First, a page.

December 15, 2005 1:04 AM | | Comments (0)

Jack Tracy’s story about Jake Hanna’s reflexive quip the night he learned of John Lennon’s murder inspired an assortment of responses from readers of the Jazz West Coast listserve. Here is one exchange, courtesy of the JWC list:

From: Jeff Jansen
Subject: John Lennon Anecdote

Is this what jazz people consider humor: celebrating the murder of one musician and wishing for the murders of three more? Oh, yeah I forgot the jazz credo: if it's not jazz, it's not music; and if you don't play jazz you're not really a musician. I guess we can now add: if you're any other kind of musician, you deserve to die soon.
Jake Hanna is a bastard for making the joke, and Jack Tracy is a bastard for loving Jake for saying it, but neither deserves to die before his time.
Jeff Jansen | Portland, Oregon | USA

From: joseph lang
Subject: RE: John Lennon Anecdote

I do not know your age, but I have seen several comments about the Jake Hanna anecdote off-list that lead me to conclude that the reaction to Jake's comments might to be generational. I do not believe that Jake, or anyone, welcomed Lennon's death in any real sense. He was just smugly reacting to the effect that the advent of the Beatles had on musical tastes, and the concomitant effect that it had on the music business, especially for jazz players. The Beatles, and rock music in general, certainly did not help jazz musicians, except for those who benefitted from studio gigs on rock recordings. I can understand how one could be offended by reading Jake's comment in the abstract, but, given the kind of humor that is often a part of the jazz culture, Jake's comment does not seem any more insensitive than a lot of other comments by jazzmen that have been passed along through the years. To those who put Lennon on a pedistal as some kind of super cultural icon, a judgement that I do not share, I guess that they could never understand the whimsy of Jake's comment. I personally considered many of Lennon's positions, particularly his rather public acknowledgement of his involvement in the drug culture, to be as offensive to me as Jake's comment is to you. I guess that it is all a matter of perspective.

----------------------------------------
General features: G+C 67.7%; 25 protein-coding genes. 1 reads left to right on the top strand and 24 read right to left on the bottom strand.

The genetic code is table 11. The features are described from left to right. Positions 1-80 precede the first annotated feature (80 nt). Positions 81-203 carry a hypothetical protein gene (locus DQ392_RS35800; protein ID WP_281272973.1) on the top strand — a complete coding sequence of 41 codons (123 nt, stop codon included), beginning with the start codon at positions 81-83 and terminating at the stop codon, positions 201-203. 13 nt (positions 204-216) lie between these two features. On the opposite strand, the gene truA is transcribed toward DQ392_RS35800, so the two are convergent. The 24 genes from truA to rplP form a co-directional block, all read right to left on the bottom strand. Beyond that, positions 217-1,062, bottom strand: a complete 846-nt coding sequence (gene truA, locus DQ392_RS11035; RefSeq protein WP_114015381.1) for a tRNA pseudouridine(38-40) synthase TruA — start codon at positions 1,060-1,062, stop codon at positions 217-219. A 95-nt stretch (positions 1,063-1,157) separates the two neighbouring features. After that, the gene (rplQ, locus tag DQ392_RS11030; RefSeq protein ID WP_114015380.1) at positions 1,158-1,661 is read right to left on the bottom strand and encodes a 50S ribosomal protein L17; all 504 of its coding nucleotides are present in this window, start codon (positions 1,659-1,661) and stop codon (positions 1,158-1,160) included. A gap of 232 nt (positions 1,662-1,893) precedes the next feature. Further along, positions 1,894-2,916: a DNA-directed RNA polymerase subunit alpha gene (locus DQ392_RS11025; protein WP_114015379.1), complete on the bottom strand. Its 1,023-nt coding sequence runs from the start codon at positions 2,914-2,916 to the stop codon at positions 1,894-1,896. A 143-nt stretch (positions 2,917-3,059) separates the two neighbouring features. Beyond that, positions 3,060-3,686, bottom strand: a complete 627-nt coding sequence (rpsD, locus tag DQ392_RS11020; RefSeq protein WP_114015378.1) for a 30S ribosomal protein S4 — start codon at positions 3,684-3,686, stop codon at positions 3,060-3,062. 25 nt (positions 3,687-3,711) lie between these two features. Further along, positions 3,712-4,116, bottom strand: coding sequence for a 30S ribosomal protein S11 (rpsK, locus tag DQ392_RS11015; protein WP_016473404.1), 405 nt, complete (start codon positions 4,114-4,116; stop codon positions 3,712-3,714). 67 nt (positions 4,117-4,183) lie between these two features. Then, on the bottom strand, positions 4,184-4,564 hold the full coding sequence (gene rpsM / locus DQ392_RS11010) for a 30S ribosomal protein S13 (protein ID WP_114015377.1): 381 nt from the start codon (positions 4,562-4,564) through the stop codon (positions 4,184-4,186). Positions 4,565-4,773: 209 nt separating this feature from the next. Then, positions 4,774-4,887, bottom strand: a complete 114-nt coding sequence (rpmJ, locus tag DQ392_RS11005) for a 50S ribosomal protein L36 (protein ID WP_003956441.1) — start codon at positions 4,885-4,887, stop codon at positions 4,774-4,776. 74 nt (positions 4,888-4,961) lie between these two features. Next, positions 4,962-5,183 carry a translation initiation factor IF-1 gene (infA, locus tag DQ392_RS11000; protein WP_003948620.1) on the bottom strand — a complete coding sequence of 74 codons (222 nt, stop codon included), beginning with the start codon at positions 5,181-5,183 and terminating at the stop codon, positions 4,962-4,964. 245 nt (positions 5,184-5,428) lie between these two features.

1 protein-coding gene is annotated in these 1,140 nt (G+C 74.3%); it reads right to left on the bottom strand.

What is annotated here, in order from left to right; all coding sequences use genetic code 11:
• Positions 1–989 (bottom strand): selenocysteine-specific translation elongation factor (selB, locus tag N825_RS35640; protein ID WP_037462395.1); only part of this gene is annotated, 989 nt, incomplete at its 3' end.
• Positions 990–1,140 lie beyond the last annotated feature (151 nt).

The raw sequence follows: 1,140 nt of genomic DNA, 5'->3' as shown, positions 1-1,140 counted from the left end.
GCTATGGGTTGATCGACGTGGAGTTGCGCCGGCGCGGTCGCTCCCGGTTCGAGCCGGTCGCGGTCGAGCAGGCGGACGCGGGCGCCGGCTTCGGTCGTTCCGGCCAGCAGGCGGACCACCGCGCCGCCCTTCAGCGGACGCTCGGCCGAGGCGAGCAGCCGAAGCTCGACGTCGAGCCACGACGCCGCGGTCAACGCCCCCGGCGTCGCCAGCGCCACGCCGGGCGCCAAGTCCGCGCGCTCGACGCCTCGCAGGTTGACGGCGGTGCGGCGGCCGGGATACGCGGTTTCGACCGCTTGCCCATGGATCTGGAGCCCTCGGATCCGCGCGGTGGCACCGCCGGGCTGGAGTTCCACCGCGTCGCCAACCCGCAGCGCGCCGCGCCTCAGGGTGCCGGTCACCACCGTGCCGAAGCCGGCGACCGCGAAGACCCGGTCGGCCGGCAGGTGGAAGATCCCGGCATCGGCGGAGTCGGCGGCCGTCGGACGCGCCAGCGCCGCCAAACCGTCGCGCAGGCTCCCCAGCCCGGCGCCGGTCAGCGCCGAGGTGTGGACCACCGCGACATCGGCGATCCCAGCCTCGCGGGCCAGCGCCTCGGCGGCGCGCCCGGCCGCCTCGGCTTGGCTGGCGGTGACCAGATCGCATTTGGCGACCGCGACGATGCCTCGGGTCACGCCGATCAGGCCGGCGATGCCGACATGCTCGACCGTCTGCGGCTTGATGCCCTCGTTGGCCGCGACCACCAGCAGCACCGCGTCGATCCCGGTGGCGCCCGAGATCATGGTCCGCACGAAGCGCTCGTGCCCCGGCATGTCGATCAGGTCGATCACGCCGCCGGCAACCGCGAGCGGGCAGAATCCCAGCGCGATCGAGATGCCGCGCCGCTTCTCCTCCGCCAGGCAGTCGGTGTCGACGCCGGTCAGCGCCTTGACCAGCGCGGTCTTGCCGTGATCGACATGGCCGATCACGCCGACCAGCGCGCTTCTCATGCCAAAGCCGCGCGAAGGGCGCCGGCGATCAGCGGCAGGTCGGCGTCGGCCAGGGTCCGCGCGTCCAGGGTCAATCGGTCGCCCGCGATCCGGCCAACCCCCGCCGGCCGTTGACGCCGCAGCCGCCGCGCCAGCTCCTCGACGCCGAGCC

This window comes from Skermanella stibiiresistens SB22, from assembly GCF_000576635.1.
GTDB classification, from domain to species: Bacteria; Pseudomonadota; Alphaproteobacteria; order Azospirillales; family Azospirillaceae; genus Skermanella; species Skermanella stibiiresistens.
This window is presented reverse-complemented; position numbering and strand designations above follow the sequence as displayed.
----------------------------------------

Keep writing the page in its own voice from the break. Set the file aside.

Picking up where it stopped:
Joe Lang

For information about subscribing to the Jazz West Coast list, click here.

December 14, 2005 11:29 AM | | Comments (0)

Many Rifftides habitues also visit Terry Teachout's About Last Night. Indeed, many of you first came here because Terry referred you. As you may know, TT has been in the hospital for several days. I just talked with everyone's favorite arts polymath as he was packing his bag to return home. He will be writing about his ordeal and his prospects when he resumes blogging. Let us hope that will be soon. In the meantime, his About Last Night co-conspirator, Our Girl In Chicago, is holding the fort.

December 13, 2005 10:12 AM | | Comments (0)
I think I should have no other mortal wants, if I could always have plenty of music. It seems to infuse strength into my limbs and ideas into my brain. Life seems to go on without effort, when I am filled with music.—George Eliot
Music was my refuge. I could crawl into the space between the notes and curl my back to loneliness—Maya Angelou
December 13, 2005 1:05 AM |

Rifftides reader Bob Walsh writes: